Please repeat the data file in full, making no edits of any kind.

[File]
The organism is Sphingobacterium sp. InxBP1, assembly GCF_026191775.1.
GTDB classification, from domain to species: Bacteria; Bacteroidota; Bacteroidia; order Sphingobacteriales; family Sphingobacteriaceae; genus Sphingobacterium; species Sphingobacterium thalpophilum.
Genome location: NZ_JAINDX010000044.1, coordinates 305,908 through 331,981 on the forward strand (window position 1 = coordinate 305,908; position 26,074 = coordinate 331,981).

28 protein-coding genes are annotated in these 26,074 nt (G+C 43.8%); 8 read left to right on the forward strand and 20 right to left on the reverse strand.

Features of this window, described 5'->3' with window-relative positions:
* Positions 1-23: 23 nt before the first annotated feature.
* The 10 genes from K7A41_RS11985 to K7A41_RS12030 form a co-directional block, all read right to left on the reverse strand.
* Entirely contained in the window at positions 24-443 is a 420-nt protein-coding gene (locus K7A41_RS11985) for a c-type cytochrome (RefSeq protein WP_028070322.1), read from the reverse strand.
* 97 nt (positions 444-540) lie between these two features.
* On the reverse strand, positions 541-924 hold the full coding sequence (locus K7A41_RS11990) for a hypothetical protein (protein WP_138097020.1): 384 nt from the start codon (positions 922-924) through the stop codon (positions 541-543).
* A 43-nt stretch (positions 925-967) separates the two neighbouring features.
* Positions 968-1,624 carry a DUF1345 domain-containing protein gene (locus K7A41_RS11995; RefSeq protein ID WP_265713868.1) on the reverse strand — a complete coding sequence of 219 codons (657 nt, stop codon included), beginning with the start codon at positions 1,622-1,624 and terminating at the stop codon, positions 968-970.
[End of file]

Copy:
The organism is Sphingobacterium sp. InxBP1, assembly GCF_026191775.1.
GTDB classification, from domain to species: Bacteria; Bacteroidota; Bacteroidia; order Sphingobacteriales; family Sphingobacteriaceae; genus Sphingobacterium; species Sphingobacterium thalpophilum.
Genome location: NZ_JAINDX010000044.1, coordinates 305,908 through 331,981 on the forward strand (window position 1 = coordinate 305,908; position 26,074 = coordinate 331,981).

28 protein-coding genes are annotated in these 26,074 nt (G+C 43.8%); 8 read left to right on the forward strand and 20 right to left on the reverse strand.

Features of this window, described 5'->3' with window-relative positions:
* Positions 1-23: 23 nt before the first annotated feature.
* The 10 genes from K7A41_RS11985 to K7A41_RS12030 form a co-directional block, all read right to left on the reverse strand.
* Entirely contained in the window at positions 24-443 is a 420-nt protein-coding gene (locus K7A41_RS11985) for a c-type cytochrome (RefSeq protein WP_028070322.1), read from the reverse strand.
* 97 nt (positions 444-540) lie between these two features.
* On the reverse strand, positions 541-924 hold the full coding sequence (locus K7A41_RS11990) for a hypothetical protein (protein WP_138097020.1): 384 nt from the start codon (positions 922-924) through the stop codon (positions 541-543).
* A 43-nt stretch (positions 925-967) separates the two neighbouring features.
* Positions 968-1,624 carry a DUF1345 domain-containing protein gene (locus K7A41_RS11995; RefSeq protein ID WP_265713868.1) on the reverse strand — a complete coding sequence of 219 codons (657 nt, stop codon included), beginning with the start codon at positions 1,622-1,624 and terminating at the stop codon, positions 968-970.